Ce contenu est uniquement disponible en
Marina del Rey, California, USA (13 November 2003) – In a strongly worded ruling, a U.S. Federal Court Judge has ruled in ICANN's favor and denied plaintiffs' motion for preliminary injunction.
Dotster and two other ICANN accredited registrars had asked the court for an order prohibiting ICANN from finalizing approval of VeriSign's proposed new "Wait Listing Service" (WLS). Plaintiffs alleged that WLS is "anti-competitive" and that ICANN breached its obligations under the registrar accreditation agreement (RAA) when ICANN gave preliminary approval to WLS last year. The court disagreed, ruling as follows:
"… because all registrars will be able to offer WLS, registrars will have to compete against each other in other ways - such as offering additional services, competitive pricing, and/or improved customer service -that will increase the options available to and the value received by consumers. It would appear that because all of the approximately 170 registrars would be able to offer WLS to consumers, as opposed to the approximately 50 that currently offer their own wait-listing services now, the options available to consumers of Internet domain names could greatly increase. Accordingly, it appears that the implementation of WLS has the potential to benefit registries, registrars who do not currently offer wait-listing services, and, most importantly, the public. Therefore, the Court finds that the public interest supports denying Plaintiffs request for a preliminary injunction."
Plaintiffs had alleged that ICANN would be in breach of various provisions of the RAA if it permitted the implementation of WLS without complying with the Consensus Policies requirement of Subsection 4.1 of the RAA. The court however agreed with ICANN's interpretation of the RAA, as follows:
"The Court finds that Subsection 4.1 only applies in situations where ICANN seeks to compel registrar action without amending the RAA. There is nothing in this provision that imposes any obligation upon ICANN to act only by consensus where its actions do not seek to compel registrar action. Registrars may elect to offer WLS to their customers but they will be under no obligation to do so. Because implementation of WLS will not impose any obligation on the registrars or in any manner amend their RAAs with ICANN, it is unlikely that Plaintiffs will be able to prove that the consensus policy provision of Subsection 4.1 of the RAA is applicable and, therefore, that ICANN breached the RAA by not following that provision.
"Because Subsection 4.1 is the only section of the RAA that sets forth a Consensus Policy requirement, the Court rejects Plaintiffs’ argument that Subsection 4.24 imposes an independent obligation on ICANN to develop a consensus policy anytime the allocation of domain names is affected. The Court finds that the plain language of Subsection 4.2 merely enumerates or describes a variety of topics for which ICANN may compel registrar action through the adoption of new or revised specifications and policies. However, there is nothing in this provision that creates an independent obligation or requires the implementation of a consensus policy any time domain allocation is affected.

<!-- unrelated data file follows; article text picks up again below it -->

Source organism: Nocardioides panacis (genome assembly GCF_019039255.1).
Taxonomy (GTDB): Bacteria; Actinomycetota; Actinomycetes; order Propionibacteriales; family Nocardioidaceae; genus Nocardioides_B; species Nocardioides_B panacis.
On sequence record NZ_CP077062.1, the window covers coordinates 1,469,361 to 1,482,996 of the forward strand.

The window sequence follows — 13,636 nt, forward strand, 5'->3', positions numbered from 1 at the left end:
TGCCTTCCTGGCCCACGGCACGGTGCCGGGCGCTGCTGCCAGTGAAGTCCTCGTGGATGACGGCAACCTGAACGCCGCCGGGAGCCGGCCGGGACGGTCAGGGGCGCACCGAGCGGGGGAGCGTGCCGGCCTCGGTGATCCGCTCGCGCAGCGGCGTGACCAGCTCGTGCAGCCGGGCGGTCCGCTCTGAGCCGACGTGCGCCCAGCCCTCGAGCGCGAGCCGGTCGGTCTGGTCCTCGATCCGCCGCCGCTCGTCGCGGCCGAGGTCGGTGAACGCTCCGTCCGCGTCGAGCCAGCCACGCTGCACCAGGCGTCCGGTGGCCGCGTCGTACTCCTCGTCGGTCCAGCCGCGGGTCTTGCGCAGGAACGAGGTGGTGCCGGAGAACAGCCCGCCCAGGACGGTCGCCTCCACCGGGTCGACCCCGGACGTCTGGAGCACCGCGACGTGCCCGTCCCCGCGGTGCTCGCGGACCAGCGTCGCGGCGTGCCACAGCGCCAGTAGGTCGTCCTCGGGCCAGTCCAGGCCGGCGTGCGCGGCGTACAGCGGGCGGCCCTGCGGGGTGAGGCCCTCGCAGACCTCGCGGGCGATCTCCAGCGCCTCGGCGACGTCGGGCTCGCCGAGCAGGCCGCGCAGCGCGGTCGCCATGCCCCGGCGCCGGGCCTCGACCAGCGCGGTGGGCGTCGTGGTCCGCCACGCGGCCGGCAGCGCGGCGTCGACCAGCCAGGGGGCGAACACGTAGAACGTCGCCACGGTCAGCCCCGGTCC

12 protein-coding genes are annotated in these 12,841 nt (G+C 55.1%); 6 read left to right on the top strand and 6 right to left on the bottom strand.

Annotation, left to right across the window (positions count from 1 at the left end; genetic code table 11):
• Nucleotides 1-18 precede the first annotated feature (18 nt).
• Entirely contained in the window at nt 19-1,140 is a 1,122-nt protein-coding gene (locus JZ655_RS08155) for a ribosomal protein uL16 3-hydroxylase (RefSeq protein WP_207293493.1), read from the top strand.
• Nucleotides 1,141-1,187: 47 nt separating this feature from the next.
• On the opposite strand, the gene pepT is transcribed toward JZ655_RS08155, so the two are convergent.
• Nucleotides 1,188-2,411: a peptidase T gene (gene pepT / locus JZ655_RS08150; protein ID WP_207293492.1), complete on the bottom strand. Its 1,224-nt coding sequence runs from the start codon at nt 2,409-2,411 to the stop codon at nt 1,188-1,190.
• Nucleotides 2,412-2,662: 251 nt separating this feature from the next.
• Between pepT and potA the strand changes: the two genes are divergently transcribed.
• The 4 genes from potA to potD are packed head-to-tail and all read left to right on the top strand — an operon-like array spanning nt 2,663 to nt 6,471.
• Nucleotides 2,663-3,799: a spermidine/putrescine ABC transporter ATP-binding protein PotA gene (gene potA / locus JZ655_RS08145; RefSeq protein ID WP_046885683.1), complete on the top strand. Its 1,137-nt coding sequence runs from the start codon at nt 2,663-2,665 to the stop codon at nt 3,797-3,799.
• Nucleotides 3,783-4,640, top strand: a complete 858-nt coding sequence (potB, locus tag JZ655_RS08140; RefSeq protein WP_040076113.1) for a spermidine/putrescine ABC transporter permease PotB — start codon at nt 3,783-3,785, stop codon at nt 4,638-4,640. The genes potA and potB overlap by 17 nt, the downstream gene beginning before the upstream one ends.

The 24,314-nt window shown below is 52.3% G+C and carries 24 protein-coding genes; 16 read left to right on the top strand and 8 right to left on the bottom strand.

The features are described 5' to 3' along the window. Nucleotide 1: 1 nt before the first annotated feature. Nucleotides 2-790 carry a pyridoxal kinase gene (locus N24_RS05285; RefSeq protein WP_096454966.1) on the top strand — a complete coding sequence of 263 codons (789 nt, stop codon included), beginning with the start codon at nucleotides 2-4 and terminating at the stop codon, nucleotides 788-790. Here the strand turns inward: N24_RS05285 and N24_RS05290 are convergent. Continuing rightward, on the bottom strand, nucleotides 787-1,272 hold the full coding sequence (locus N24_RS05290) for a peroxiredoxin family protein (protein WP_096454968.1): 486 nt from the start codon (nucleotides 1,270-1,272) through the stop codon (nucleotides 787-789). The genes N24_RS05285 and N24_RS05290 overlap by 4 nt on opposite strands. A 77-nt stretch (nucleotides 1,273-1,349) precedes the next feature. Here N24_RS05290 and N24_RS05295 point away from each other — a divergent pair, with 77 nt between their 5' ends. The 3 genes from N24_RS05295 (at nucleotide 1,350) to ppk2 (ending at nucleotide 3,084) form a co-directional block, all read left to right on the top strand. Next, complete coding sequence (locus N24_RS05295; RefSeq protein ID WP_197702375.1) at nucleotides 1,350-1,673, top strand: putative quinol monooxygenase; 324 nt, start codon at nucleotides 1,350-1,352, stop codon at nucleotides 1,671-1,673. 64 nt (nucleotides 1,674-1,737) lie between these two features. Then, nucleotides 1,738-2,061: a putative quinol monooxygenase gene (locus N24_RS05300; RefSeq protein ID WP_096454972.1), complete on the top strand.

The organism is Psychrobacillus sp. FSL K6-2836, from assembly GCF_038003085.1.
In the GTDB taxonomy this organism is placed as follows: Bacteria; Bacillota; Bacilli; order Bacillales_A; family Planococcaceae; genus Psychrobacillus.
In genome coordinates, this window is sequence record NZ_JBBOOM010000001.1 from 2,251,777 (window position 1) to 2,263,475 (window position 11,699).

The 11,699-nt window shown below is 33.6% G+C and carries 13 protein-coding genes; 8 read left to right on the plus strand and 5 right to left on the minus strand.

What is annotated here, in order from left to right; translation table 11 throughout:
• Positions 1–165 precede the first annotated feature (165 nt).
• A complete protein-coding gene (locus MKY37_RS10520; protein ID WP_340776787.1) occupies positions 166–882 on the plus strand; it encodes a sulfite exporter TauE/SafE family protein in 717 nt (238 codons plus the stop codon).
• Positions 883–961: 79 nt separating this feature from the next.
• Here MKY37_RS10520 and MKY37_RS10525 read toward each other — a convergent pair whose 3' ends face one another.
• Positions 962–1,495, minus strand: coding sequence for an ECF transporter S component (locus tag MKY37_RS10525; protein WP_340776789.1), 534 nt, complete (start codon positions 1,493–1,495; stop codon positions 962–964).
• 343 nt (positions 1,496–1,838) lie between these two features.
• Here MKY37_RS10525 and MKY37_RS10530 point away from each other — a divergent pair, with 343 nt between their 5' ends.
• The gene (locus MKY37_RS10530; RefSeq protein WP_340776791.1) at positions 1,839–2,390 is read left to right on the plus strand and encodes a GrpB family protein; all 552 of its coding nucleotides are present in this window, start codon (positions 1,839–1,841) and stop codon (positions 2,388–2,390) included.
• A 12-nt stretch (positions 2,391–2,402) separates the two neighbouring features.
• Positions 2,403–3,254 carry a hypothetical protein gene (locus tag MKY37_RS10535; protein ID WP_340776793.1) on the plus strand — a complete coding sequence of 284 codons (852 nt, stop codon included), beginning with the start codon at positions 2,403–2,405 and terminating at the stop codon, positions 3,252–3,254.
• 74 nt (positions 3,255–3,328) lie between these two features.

"The Court also rejects Plaintiffs’ argument that ICANN breached Subsection 2.3 of the RAA. The plain language of Subsection 2.3 makes it clear that the obligations imposed on ICANN under that section do not apply to matters falling outside the RAA. Because the implementation of WLS does not affect a right or obligation of Plaintiffs under the RAA or otherwise require an amendment to the RAA, its implementation falls outside the scope of the RAA. It is unlikely that Plaintiffs will be able to prove that the provisions of Subsection 2.3 are applicable and, therefore, that ICANN breached those provisions of the RAA. Accordingly, even if Plaintiffs could demonstrate the requisite showing of irreparable harm, they have failed to demonstrate either probable success on, or serious questions going to, the merits of their claims and, thus, their request for a preliminary injunction should be denied under any formulation of the standard for issuance of a preliminary injunction."
In an important footnote, the court wrote:
"The Court rejects Plaintiffs suggestion that ICANN is required to obtain registrar consensus before it can enter into any agreement with a third party that might affect domain name allocation. If the Court adopted this interpretation, the registrars would effectively have the power to veto any contract that affected their economic interests."
Judge Walter's opinion also stated that "Plaintiffs have failed to demonstrate either the possibility of irreparable injury or that the balance of hardships tips sharply in their favor." Further, the court found that "Plaintiffs have failed to demonstrate either a likelihood of success on, or serious questions going to the merits of their claims."
For additional background on WLS and the Dotster lawsuit, please refer to ICANN's litigation documents page, and the Recommendation of ICANN's Reconsideration Committee in response to Request 02-5 submitted by Dotster (20 May 2003).